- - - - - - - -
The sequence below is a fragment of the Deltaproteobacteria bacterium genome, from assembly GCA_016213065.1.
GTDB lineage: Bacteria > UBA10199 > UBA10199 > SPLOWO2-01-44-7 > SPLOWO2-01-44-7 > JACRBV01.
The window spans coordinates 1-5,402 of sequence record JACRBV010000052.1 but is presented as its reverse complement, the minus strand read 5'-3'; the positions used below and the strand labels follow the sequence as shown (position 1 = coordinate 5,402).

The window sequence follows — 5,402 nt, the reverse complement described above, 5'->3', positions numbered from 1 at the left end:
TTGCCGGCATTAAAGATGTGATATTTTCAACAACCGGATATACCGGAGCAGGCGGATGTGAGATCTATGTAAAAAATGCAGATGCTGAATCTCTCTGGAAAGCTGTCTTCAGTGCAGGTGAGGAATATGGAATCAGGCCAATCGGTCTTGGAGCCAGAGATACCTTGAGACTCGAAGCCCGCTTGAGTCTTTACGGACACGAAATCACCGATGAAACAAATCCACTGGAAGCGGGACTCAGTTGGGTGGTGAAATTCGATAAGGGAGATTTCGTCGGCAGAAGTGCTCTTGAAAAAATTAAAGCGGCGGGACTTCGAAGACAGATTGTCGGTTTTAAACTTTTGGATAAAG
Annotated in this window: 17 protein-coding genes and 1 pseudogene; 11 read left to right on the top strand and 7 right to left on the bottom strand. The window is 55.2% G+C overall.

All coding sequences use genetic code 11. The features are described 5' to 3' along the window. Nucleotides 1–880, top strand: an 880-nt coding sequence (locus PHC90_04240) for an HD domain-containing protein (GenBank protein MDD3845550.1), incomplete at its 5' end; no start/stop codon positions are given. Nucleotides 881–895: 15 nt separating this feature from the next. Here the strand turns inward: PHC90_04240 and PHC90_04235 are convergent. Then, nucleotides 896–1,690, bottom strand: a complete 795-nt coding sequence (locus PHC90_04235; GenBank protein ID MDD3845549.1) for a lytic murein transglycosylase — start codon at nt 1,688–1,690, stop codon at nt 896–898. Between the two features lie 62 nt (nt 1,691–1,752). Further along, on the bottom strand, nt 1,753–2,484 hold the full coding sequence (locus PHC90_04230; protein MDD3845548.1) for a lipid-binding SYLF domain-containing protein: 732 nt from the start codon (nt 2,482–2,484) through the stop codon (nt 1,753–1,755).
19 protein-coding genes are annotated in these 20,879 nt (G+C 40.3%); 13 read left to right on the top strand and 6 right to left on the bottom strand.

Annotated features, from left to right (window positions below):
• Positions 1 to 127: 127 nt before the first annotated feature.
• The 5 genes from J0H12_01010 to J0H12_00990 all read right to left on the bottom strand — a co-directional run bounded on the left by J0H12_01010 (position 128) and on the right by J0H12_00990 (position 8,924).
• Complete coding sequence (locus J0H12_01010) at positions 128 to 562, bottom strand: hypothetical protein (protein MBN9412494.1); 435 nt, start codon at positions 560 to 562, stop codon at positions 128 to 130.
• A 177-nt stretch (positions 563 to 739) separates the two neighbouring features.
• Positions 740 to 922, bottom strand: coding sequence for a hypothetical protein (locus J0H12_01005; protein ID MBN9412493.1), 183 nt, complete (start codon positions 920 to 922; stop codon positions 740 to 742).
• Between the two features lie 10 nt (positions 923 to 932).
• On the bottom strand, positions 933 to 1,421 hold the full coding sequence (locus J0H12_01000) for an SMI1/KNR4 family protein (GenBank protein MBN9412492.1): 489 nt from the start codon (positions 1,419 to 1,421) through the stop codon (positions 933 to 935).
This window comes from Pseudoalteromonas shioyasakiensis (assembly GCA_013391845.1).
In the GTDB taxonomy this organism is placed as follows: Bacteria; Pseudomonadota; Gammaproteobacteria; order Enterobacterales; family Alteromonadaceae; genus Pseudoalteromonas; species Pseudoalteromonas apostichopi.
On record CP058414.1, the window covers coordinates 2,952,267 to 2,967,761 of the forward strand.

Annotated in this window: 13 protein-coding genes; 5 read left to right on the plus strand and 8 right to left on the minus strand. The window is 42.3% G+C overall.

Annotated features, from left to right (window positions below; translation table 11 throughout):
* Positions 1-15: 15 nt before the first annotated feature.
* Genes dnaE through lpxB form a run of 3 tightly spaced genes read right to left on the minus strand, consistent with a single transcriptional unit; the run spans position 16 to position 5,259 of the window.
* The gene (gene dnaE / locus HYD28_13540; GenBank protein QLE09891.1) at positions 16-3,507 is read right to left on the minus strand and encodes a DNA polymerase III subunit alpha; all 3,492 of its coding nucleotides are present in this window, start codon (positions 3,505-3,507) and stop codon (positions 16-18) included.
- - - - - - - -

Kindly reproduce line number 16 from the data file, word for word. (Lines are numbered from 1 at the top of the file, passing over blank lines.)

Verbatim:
• On the bottom strand, positions 933 to 1,421 hold the full coding sequence (locus J0H12_01000) for an SMI1/KNR4 family protein (GenBank protein MBN9412492.1): 489 nt from the start codon (positions 1,419 to 1,421) through the stop codon (positions 933 to 935).